Will Governor Parnell be the first governor in 26 years to allow herbicide spraying on the Alaska railroad?
ALASKA DEPARTMENT OF ENVIRONMENTAL CONSERVATION ACCEPTING PUBLIC COMMENT THROUGH JUNE 24 ON A REQUEST FOR AN ADJUDICATORY HEARING AND A REQUEST FOR A STAY OF THE SPRAYING
THIS IS TO URGE YOU TO COMMENT IN SUPPORT OF THE REQUESTS
Last summer 106 respondents statewide commented to the Alaska Department of Environmental Conservation (ADEC) in OPPOSITION to the Alaska Railroad Corporation’s (ARRC) pesticide permit application to spray the glyphosate herbicide Aquamaster and the surfactant Agri-Dex on track locations between Bird and Seward, including 30 acres in the Seward yard. There were 17 public comments supporting the application.
On April 30, 2010, the ADEC gave Permit #10-SOL-01 to the Alaska Railroad to spray. The permit is valid for 2 years and does allow for repeat spraying in one season.
On 6/1/10 the public interest law firm Trustees for Alaska filed a Request for an Adjudicatory Hearing and a request for a stay of the permit on behalf of 7 community groups, the Native Village of Eklutna and 1 business. (see Press Release)
1. Currently. The ADEC has opened a public comment period to end the close of business day on June 24 on whether the Commissioner of ADEC should grant the Request for an Adjudicatory Hearing and a Request to Stay (stop) the spraying pending the Adjudicatory Hearing process.
2. The Request for an Adjudicatory Hearing is an administrative appeal of the ADEC Pesticide Permit.
3. Comments could focus on the risk of harm through negative environmental and human health impacts from the herbicide and that there are other methods of vegetation control that could be used. Comments can be as short or as long as you wants.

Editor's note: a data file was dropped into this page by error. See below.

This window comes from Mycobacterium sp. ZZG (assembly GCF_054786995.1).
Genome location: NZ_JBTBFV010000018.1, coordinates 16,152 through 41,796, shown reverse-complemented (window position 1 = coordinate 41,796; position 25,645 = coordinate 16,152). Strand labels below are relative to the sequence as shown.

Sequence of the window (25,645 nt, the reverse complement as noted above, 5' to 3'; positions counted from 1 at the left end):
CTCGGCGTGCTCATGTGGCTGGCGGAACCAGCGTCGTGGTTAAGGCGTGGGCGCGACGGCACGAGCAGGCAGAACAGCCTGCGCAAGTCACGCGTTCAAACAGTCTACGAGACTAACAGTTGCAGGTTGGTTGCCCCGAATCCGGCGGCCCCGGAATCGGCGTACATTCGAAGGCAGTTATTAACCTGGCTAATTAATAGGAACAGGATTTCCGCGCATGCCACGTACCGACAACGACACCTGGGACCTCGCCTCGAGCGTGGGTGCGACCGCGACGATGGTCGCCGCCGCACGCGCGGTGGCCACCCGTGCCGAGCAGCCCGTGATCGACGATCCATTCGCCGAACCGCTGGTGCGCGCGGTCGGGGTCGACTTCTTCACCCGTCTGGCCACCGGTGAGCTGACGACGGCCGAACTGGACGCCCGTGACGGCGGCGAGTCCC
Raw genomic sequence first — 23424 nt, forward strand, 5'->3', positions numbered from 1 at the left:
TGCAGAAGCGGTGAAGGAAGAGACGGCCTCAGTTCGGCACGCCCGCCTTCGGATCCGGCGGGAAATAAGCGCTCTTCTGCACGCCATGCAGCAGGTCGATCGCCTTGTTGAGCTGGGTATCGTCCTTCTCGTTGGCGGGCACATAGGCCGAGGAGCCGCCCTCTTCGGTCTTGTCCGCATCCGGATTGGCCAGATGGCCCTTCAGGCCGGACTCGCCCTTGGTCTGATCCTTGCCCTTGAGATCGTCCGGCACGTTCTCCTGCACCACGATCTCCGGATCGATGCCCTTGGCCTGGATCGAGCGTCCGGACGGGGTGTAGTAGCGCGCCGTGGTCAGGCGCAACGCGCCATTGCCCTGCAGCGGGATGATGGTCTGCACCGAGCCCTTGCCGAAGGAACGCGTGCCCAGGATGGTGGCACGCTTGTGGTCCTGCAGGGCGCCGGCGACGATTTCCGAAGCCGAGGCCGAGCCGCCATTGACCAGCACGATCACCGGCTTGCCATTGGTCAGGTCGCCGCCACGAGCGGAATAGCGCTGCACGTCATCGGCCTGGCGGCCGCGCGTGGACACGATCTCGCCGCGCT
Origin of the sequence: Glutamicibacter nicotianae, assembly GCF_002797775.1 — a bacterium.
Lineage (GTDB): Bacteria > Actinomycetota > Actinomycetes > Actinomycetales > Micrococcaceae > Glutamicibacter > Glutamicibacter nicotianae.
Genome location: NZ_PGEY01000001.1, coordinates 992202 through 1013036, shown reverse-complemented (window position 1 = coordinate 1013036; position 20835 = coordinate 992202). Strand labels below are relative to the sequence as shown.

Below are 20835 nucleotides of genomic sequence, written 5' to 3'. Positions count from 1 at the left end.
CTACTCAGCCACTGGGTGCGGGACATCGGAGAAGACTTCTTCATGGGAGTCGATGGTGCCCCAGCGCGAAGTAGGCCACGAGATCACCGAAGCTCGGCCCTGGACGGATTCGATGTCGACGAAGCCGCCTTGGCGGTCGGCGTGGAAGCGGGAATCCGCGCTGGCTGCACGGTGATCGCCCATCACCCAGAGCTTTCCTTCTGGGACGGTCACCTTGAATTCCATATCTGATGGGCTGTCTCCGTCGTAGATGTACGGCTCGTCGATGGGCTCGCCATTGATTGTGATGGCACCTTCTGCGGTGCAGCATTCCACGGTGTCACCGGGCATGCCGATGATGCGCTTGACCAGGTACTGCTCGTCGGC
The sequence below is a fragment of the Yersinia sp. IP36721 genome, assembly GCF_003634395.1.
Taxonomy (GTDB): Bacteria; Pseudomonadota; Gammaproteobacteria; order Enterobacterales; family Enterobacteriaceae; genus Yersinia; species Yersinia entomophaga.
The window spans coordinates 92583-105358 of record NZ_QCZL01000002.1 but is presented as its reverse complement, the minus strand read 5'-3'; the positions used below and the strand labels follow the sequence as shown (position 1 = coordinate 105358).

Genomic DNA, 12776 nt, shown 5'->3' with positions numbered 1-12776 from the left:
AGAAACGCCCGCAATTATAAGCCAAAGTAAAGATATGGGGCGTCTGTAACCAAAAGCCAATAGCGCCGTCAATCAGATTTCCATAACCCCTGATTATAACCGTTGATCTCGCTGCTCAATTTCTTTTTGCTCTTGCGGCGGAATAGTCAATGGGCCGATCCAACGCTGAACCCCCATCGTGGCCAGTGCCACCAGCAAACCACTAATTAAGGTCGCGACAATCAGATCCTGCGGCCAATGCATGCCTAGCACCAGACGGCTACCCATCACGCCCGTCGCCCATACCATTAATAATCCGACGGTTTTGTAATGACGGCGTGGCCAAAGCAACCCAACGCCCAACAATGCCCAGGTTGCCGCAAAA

4. Email address for comments: Gary.Mendivil@alaska.gov
5. Mailing address: Gary Mendivil, Office of the Commissioner, ADEC, PO Box 111800, Juneau, AK 99811-1800
6. It would be good to cc Governor Sean Parnell and/or send a separate email to him because if the spray occurs, he will be the first Governor since the Jay Hammond Administration to allow spraying on the railroad. And after all, he is running for reelection so the public needs to make this a campaign issue.
Email address: Governor@alaska.gov or send an email on his website: http://gov.alaska.gov/parnell/contact/email-the-governor.html
Mailing address: PO Box 110001, Juneau, AK 99811-0001
This is a statewide issue. Recently, ARRC Spokesperson Stephanie Wheeler said in a 6/8/10 KTNA Public Radio interview that the railroad hopes to incorporate this permit into a much broader herbicide application program throughout the railbelt. And other state agencies such as the Alaska Department of Transportation are watching the developments. If spraying occurs, it will be ending the 1978 ban by then Governor Hammond on the use of herbicides by state agencies.
The Request focuses on contamination of water by the chemicals. ADEC claims that on June 25,2009, its staff traveled the entire railway between Seward and Indian stating that they saw no water bodies in the proposed spray areas. But the public has seen many ponds, lakes, streams, and wetlands within 100 foot of the tracks in areas the railroad intends to spray. In addition, there are private wells within 200 feet of the permit area not shown in the pesticide application. The tracks border the Kenai Lake, several of its tributaries, as well as the Placer River, Portage Creek and crosses sever channels of 20 mile. The Kenai River headwaters and hooligan waters in Turnagain Arm are directly in the path of the spraying. As the ADEC itself previously has observed, "any spray method, no matter how precaution, would likely result in the proposed herbicides reaching waters of the state."
New data has emerged in 2009 from the current US Environmental Protection Agency Reregistration Processrocess of the herbicide glyphosate that shows contamination of surface water can both in the short and long term cause many human health impacts, and that glyphosate also can have residual effects on fish and aquatic environments with the effects compounded by certain natural environmental conditions such as high sedimentation levels, temperature, pH levels, and water chemistry.
There is mounting evidence that is showing that pesticides have interactive effects and adverse health effects at extremely low levels below the EPA allowable levels. These effects include adverse neurological, endocrine, immune, reproductive, and developmental health outcomes.